As Peloton's co-founder, John Foley, dismounts from the saddle, there is a strong case for the fitness bike brand that captured the imagination of the lockdown generation to get a new coach.
Facing a steep hill of losses, limited subscribers and a decimated workforce, the odds of a sale are climbing - and there are a number of brands already circling, ready to swoop in.
Both Amazon and Nike are rumored to be positioning themselves to make a play in the world of connected fitness. For some, Amazon seems like the strong fit; the e-commerce giant's sheer size has the capability to bring the bike to the mass market. For others, Nike's hold on the fitness world makes more sense; Nike's ethos is all about community and experiences, the former being something that has placed Peloton at the head of the race.
For me, neither spark real excitement. Peloton is a premium brand, from hardware to experience, so a glorified logistics network such as Amazon would do more harm than good. Yes, it would have access to Amazon's resources, but what makes Peloton desirable is its elite status - Amazon's broad appeal isn't that. And as for Nike, while the better of the two, it's too obvious a choice.
"Instead, Peloton should look off-road for a potential suitor. There are a number of brands that have the potential to form a union that could breathe new life into the brand, all while maintaining a sense of exclusivity and luxury."
— Nora Bradshaw, Head of Growth, Superunion North America
As the dawn of web3 arrives, the fitness experience is an exciting way of entering things like the metaverse. With Microsoft already making a big metaverse play, Peloton could be the next step in transforming how we see the metaverse entering our everyday lives.
Peloton already has the fundamentals down. It uses hardware and software to create a collaborative community experience. Couple that with headsets and VR, and you could find yourself biking through a virtual landscape, or creating an avatar for your virtual spin class.
Peloton is already a gamified and immersive experience, so with help from a giant such as Microsoft, it could bring a whole new generation of future-hungry riders into the studio.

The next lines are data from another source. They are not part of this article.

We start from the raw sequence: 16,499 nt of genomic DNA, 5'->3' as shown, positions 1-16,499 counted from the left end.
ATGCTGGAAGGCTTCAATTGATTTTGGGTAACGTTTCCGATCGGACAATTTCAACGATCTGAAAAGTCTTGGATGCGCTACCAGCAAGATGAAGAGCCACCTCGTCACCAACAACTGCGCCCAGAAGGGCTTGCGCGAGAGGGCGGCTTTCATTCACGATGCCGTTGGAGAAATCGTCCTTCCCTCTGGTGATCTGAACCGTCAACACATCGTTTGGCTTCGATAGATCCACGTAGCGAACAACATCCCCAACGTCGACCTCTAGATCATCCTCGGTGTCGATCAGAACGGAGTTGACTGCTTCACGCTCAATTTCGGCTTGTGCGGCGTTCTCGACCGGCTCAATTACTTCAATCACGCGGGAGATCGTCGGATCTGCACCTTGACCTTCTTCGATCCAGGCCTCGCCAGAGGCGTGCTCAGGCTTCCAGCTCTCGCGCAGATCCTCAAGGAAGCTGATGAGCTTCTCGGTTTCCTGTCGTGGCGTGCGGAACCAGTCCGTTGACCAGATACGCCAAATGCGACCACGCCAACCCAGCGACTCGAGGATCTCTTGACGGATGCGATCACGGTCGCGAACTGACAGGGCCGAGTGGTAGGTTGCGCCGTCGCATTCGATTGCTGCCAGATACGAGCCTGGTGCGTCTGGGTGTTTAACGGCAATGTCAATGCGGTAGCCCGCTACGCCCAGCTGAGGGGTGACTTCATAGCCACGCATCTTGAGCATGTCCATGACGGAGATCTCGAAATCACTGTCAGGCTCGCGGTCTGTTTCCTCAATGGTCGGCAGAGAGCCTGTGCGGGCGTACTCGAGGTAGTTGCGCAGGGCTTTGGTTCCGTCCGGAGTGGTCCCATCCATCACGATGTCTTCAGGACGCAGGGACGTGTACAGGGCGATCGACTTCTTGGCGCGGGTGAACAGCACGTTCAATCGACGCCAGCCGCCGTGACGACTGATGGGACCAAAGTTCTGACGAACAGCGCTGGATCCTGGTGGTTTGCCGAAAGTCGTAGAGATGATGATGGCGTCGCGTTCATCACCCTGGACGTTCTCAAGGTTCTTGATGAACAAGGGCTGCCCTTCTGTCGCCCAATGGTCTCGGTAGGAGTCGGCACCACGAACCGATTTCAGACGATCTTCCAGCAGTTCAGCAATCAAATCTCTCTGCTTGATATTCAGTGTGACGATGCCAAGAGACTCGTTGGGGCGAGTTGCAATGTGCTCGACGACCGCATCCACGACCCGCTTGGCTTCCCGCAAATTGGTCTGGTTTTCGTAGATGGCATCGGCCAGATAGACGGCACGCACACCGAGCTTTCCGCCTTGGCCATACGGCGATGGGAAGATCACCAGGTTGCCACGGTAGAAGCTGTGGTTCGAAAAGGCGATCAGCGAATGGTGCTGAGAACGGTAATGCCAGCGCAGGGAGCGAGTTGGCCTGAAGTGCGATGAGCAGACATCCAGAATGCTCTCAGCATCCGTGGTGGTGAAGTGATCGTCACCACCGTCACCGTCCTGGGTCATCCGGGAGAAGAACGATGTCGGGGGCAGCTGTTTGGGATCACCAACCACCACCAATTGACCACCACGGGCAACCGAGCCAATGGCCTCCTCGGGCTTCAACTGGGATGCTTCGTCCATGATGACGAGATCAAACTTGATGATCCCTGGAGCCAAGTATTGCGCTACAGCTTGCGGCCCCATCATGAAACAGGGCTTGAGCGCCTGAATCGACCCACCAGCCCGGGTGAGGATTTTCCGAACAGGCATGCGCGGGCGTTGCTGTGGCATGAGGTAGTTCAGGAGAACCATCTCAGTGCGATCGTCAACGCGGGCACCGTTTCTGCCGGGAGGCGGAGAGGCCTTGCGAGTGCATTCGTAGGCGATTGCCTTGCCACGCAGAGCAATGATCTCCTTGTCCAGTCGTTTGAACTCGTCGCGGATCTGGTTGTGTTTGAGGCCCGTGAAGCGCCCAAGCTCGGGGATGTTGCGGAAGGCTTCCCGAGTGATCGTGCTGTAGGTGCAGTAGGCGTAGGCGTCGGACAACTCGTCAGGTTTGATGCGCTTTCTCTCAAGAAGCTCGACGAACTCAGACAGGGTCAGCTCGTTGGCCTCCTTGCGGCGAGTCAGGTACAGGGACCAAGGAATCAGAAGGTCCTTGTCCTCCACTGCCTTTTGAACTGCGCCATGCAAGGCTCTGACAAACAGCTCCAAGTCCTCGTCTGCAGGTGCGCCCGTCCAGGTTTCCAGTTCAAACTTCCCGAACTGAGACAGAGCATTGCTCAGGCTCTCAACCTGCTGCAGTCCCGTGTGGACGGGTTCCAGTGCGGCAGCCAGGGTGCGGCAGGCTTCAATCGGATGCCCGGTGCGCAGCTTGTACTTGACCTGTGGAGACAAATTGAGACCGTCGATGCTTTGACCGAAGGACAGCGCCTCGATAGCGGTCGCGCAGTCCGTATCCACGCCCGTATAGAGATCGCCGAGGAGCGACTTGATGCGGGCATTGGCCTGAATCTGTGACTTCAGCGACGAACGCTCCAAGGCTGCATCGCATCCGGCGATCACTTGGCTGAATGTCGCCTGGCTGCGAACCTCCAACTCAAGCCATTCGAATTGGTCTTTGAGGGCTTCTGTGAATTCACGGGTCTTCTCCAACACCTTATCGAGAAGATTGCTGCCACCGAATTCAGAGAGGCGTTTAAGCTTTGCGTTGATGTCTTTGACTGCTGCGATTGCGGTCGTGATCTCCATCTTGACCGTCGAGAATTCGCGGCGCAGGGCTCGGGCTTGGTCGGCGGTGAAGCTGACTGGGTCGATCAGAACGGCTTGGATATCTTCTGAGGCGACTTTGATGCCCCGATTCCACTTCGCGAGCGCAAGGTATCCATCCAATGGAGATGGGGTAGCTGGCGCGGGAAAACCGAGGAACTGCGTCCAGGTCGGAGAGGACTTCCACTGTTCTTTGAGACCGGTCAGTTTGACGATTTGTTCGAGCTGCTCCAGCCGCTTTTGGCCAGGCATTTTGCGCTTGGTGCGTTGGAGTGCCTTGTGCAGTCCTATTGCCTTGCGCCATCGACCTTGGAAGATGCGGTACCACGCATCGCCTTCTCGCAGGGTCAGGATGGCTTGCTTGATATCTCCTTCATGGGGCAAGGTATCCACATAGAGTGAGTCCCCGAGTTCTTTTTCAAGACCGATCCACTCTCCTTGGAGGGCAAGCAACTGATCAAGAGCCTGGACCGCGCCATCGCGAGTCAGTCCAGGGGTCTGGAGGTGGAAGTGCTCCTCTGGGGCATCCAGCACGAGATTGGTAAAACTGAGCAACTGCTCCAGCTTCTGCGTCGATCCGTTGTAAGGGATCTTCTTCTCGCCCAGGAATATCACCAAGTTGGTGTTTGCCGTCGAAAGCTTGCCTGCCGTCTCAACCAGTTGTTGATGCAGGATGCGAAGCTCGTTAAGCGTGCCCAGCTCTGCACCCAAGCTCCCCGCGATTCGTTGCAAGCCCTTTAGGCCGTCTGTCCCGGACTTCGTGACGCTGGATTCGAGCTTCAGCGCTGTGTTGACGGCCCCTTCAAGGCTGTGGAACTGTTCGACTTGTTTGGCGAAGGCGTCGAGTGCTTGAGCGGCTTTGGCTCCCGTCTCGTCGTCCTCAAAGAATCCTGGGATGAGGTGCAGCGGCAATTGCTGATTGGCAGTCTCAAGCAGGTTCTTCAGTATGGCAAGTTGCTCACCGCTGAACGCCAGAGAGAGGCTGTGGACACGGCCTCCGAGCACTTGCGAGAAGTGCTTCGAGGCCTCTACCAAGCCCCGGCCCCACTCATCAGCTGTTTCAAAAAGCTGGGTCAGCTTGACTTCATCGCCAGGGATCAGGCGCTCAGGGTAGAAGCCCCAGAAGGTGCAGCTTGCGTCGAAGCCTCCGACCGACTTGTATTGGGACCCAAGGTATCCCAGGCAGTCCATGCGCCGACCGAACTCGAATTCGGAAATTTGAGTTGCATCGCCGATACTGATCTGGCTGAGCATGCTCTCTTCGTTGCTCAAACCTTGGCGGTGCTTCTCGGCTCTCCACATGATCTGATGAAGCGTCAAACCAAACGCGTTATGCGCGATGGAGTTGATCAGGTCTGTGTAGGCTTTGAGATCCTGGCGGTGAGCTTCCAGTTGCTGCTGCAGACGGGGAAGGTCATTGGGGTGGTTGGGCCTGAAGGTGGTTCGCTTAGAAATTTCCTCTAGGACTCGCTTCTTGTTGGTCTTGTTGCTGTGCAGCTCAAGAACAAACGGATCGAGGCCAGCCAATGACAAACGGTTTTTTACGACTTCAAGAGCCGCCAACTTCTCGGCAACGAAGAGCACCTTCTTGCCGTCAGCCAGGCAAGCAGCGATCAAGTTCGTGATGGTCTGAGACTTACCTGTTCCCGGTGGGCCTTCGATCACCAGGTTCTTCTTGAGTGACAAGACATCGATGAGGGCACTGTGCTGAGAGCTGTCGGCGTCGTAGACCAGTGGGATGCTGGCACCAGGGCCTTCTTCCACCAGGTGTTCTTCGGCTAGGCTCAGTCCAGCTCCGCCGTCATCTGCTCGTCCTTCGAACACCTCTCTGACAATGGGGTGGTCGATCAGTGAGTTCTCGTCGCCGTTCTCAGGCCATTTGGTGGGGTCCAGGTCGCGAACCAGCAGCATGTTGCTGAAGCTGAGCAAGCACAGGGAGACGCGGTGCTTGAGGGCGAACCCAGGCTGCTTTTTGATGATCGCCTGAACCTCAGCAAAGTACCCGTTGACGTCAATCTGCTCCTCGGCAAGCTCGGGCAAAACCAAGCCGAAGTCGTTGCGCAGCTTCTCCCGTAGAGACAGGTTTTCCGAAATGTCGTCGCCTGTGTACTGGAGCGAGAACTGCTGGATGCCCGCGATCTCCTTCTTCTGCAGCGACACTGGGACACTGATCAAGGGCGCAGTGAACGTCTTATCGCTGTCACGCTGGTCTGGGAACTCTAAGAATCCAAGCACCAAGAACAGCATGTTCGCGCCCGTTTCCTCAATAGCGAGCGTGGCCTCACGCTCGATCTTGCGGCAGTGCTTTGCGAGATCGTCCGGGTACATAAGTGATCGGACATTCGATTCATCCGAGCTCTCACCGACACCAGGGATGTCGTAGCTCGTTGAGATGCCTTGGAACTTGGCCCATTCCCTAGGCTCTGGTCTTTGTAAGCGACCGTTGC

Premium fitness and travel experience go hand-in-hand. At the height of the pandemic, Peloton placed bets on that very notion by acquiring Precor, a major provider of workout machines to gyms and hotels, and it even launched Peloton Hotel Finder on its website to allow travellers to continue their workout streaks when away from their living rooms.
A global luxury hotel brand such as Marriott, with epic chains such as St. Regis and W hotels in its portfolio across the globe, could not only keep existing owners happy on their holidays, it could attract other travelers to book as well with the intention of test driving something new - leveraging its luxury experience to inspire them to go home and purchase a bike.
There is already a lot of overlap and synergy between Peloton owners and Class Pass users. They're both subscription fitness experiences. They're also both premium-priced experiences aimed at millennials with cash in their pockets. The opportunity here is not about ownership though. It's really in the unfixed choice that Class Pass offers. Without needing to invest in a $2000 bike, users could rent one from Peloton and use Class Pass's credits model to purchase sessions to gain access to the platform.
Large luxury equipment that costs thousands of dollars isn't an easy sell right now, especially as people are craving the outdoors. Consumers want more choice, control, convenience and value, which subscription models allow. But to work well, it would also require loyalty - something Peloton has in abundance.
Peloton may not even need to be sold. If you've seen its investor slides, you'll know that a huge problem it has lies with those at the helm. Poor decision making and a lack of credibility are enough to maim any brand.
What it needs is an injection of wellness royalty to separate the bike from the business. Think Gwyneth Paltrow and her wellness brand Goop as an ambassador - a luxury lifestyle community that could arguably put Peloton's to shame.
Leading brands are more likely to use figureheads to champion the brand's vision and goals. Personality and presence help to build trust, not only with consumers but with shareholders too. Peloton has struggled with its public presence (remember its sexist ad?) so having a wellness visionary such as Gwyneth could bring in enough credibility to get the bike back on the road.
Peloton has got a lot right. It has also got a lot wrong. But it has a product that lives up to its values - creating an engaging experience that puts members first. That's what makes it special. Ultimately, it will be the brand that feels like it can't beat Peloton at this kind of magic that will win out and get the chance to kick it up a gear.
First published in The Drum.